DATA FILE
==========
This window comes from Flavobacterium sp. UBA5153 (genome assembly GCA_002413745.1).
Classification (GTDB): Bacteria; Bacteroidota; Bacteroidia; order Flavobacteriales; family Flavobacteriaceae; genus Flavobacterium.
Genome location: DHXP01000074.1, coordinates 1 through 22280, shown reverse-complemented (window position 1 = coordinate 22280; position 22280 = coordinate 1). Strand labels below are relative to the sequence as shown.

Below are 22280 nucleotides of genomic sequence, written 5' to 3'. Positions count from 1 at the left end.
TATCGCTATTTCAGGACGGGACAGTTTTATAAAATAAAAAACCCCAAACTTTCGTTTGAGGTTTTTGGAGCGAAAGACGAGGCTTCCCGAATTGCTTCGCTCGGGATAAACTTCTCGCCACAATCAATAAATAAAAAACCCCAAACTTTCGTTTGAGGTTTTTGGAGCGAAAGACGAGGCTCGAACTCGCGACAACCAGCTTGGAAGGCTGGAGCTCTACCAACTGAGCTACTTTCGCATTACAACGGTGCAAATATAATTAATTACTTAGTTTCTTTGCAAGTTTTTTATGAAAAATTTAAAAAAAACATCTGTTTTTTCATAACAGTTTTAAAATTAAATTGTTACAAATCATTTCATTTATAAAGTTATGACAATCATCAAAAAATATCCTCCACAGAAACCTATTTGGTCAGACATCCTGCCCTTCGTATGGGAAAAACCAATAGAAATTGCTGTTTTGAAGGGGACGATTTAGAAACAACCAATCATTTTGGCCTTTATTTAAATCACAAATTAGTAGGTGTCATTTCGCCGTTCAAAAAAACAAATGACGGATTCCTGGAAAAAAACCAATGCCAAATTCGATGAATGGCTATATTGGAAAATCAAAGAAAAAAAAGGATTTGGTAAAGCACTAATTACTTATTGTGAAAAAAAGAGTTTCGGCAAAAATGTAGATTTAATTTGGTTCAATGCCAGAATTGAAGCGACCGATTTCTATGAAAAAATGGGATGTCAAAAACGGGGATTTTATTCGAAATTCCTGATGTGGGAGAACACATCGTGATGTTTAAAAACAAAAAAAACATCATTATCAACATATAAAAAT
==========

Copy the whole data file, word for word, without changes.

This window comes from Flavobacterium sp. UBA5153 (genome assembly GCA_002413745.1).
Classification (GTDB): Bacteria; Bacteroidota; Bacteroidia; order Flavobacteriales; family Flavobacteriaceae; genus Flavobacterium.
Genome location: DHXP01000074.1, coordinates 1 through 22280, shown reverse-complemented (window position 1 = coordinate 22280; position 22280 = coordinate 1). Strand labels below are relative to the sequence as shown.

Below are 22280 nucleotides of genomic sequence, written 5' to 3'. Positions count from 1 at the left end.
TATCGCTATTTCAGGACGGGACAGTTTTATAAAATAAAAAACCCCAAACTTTCGTTTGAGGTTTTTGGAGCGAAAGACGAGGCTTCCCGAATTGCTTCGCTCGGGATAAACTTCTCGCCACAATCAATAAATAAAAAACCCCAAACTTTCGTTTGAGGTTTTTGGAGCGAAAGACGAGGCTCGAACTCGCGACAACCAGCTTGGAAGGCTGGAGCTCTACCAACTGAGCTACTTTCGCATTACAACGGTGCAAATATAATTAATTACTTAGTTTCTTTGCAAGTTTTTTATGAAAAATTTAAAAAAAACATCTGTTTTTTCATAACAGTTTTAAAATTAAATTGTTACAAATCATTTCATTTATAAAGTTATGACAATCATCAAAAAATATCCTCCACAGAAACCTATTTGGTCAGACATCCTGCCCTTCGTATGGGAAAAACCAATAGAAATTGCTGTTTTGAAGGGGACGATTTAGAAACAACCAATCATTTTGGCCTTTATTTAAATCACAAATTAGTAGGTGTCATTTCGCCGTTCAAAAAAACAAATGACGGATTCCTGGAAAAAAACCAATGCCAAATTCGATGAATGGCTATATTGGAAAATCAAAGAAAAAAAAGGATTTGGTAAAGCACTAATTACTTATTGTGAAAAAAAGAGTTTCGGCAAAAATGTAGATTTAATTTGGTTCAATGCCAGAATTGAAGCGACCGATTTCTATGAAAAAATGGGATGTCAAAAACGGGGATTTTATTCGAAATTCCTGATGTGGGAGAACACATCGTGATGTTTAAAAACAAAAAAAACATCATTATCAACATATAAAAAT